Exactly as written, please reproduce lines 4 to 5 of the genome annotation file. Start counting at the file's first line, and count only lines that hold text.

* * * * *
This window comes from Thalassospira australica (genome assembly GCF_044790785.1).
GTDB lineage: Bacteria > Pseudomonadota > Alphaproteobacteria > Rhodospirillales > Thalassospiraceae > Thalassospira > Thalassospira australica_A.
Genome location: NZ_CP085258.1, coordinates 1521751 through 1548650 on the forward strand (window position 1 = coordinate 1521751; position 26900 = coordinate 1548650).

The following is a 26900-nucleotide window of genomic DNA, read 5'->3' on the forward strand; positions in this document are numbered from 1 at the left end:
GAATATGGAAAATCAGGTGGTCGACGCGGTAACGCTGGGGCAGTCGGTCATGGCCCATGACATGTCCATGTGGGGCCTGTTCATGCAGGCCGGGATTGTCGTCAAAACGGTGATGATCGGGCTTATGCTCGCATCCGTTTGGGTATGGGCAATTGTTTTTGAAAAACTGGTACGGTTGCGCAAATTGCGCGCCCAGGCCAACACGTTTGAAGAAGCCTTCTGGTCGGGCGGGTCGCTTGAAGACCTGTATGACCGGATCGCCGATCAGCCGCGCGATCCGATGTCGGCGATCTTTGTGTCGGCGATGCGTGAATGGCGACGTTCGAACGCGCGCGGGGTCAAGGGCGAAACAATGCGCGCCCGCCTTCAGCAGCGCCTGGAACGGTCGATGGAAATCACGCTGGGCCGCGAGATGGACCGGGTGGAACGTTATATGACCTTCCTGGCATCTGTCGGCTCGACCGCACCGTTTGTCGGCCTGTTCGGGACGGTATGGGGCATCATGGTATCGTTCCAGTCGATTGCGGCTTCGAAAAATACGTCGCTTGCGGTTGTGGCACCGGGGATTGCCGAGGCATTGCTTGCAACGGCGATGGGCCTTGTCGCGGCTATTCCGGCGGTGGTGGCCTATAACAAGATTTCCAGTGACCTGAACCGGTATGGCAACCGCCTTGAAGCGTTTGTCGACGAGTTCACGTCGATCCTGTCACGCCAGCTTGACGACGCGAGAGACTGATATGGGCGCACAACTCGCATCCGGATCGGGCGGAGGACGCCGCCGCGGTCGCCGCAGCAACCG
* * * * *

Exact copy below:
The following is a 26900-nucleotide window of genomic DNA, read 5'->3' on the forward strand; positions in this document are numbered from 1 at the left end:
GAATATGGAAAATCAGGTGGTCGACGCGGTAACGCTGGGGCAGTCGGTCATGGCCCATGACATGTCCATGTGGGGCCTGTTCATGCAGGCCGGGATTGTCGTCAAAACGGTGATGATCGGGCTTATGCTCGCATCCGTTTGGGTATGGGCAATTGTTTTTGAAAAACTGGTACGGTTGCGCAAATTGCGCGCCCAGGCCAACACGTTTGAAGAAGCCTTCTGGTCGGGCGGGTCGCTTGAAGACCTGTATGACCGGATCGCCGATCAGCCGCGCGATCCGATGTCGGCGATCTTTGTGTCGGCGATGCGTGAATGGCGACGTTCGAACGCGCGCGGGGTCAAGGGCGAAACAATGCGCGCCCGCCTTCAGCAGCGCCTGGAACGGTCGATGGAAATCACGCTGGGCCGCGAGATGGACCGGGTGGAACGTTATATGACCTTCCTGGCATCTGTCGGCTCGACCGCACCGTTTGTCGGCCTGTTCGGGACGGTATGGGGCATCATGGTATCGTTCCAGTCGATTGCGGCTTCGAAAAATACGTCGCTTGCGGTTGTGGCACCGGGGATTGCCGAGGCATTGCTTGCAACGGCGATGGGCCTTGTCGCGGCTATTCCGGCGGTGGTGGCCTATAACAAGATTTCCAGTGACCTGAACCGGTATGGCAACCGCCTTGAAGCGTTTGTCGACGAGTTCACGTCGATCCTGTCACGCCAGCTTGACGACGCGAGAGACTGATATGGGCGCACAACTCGCATCCGGATCGGGCGGAGGACGCCGCCGCGGTCGCCGCAGCAACCG